A Place to Stand (film)

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A Place to Stand
Directed by Christopher Chapman
Produced by Christopher Chapman
David Mackay
Cinematography Christopher Chapman
Laszlo George
Josef Seckeresh
Edited by Christopher Chapman
Release date
  • 1967 (1967)
Running time
17 minutes
Country Canada
Language English

A Place to Stand is a 1967 film produced and edited by the Canadian artist and filmmaker Christopher Chapman for the Ontario pavilion at Expo 67 in Montréal, Québec, Canada. For the film, he pioneered the concept of moving panes, of moving images, within the single context of the screen. At times there are 15 separate images moving at once. This technique, which he dubbed "multi-dynamic image technique"[1] has since been employed in many films, notably Norman Jewison's 1968 film The Thomas Crown Affair. Mr. Jewison has credited Mr. Chapman as the creator of the edit style.[1] The technique can also be seen on television in the series 24.

It is said that most of the editing decisions were worked out in an accountant's spreadsheet book and the pencil edit plan resembled flow charts.[citation needed] Chapman has said that at one point in the editing process he stood there in the room, bits of footage hanging from clips all around him. He felt crushed by the force of his vision and he was a breath away from quitting. Even at the first screening, Chapman was exhausted and unsure but as he left the room, Steve McQueen watching at the back, grabbed Chapman and told him that he was blown away by the film.[2]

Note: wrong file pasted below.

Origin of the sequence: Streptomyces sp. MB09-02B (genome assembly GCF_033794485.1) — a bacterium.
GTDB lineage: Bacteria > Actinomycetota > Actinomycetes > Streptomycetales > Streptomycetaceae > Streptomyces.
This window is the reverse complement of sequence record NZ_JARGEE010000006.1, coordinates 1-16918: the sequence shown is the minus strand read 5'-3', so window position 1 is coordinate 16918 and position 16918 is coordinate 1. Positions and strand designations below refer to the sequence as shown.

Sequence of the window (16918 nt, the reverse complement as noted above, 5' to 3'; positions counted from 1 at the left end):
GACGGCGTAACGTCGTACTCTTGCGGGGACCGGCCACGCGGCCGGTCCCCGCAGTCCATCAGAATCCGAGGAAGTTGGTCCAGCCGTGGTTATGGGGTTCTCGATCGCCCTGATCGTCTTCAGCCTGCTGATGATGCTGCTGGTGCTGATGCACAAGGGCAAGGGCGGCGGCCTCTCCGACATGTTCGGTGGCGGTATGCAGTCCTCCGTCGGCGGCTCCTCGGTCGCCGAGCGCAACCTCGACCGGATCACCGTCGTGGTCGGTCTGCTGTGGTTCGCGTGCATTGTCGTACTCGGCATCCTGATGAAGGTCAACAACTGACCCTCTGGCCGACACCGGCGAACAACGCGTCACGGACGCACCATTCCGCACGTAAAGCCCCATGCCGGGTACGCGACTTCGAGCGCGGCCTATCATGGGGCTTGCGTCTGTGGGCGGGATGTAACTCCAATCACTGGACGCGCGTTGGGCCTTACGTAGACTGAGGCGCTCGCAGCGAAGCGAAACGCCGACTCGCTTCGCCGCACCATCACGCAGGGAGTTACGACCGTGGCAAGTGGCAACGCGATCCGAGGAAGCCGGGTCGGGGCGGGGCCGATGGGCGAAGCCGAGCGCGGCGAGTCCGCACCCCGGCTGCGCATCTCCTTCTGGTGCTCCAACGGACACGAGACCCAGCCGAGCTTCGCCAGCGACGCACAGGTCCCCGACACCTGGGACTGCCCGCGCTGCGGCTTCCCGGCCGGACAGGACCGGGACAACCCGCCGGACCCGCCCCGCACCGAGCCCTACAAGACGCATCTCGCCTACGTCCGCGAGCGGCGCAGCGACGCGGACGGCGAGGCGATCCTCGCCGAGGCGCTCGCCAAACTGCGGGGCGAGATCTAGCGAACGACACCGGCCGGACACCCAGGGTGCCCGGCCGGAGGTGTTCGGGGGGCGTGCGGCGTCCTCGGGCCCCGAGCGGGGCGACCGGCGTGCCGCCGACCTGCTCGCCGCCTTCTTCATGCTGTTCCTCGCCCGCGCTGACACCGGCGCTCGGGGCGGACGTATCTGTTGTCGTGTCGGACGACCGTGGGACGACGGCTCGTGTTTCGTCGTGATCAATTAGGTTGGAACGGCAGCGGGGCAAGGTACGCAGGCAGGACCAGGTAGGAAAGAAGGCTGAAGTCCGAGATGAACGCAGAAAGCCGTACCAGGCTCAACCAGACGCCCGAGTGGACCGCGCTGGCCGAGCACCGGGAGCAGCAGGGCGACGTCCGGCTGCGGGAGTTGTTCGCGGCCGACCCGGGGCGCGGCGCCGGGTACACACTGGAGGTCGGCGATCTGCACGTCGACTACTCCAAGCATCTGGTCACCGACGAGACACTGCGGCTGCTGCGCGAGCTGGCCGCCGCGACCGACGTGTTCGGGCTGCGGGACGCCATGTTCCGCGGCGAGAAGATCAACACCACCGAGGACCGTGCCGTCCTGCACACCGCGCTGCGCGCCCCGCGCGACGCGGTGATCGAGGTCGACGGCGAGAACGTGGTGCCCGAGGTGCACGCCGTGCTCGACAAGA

The 18-minute film used 70mm stock and was projected onto a 66 by 30 foot screen. It contains no dialogue, but only music by a 45-member orchestra and a 15-member choir.[3] Its theme song, "A Place to Stand, a Place to Grow", written by Dolores Claman and Richard Morris, and orchestrated by Jerry Toth, enjoyed great popularity on its own.[2] Commissioned by the Ontario Department of Economics and Development from the Toronto commercial design studio TDF and premiered at the Expo 67 Ontario Pavilion on April 28, 1967, it was seen by some two million at Expo 67 itself and later by a further estimated 100 million in North America and Europe in cinema release.[3] It was nominated for an Academy Award in two categories: Best Documentary Short Subject and Best Live Action Short Subject. It won the latter prize, which Chapman accepted on April 10, 1968.[1]

Notes[edit]

  1. ^ a b c Konder
  2. ^ a b Leslie Scrivener, "Forty years on, a song retains its standing", Toronto Star April 22, 2007.
  3. ^ a b Expo 67, Expanded Cinema, http://www.yorku.ca/filmexpo/film.html#placetostand

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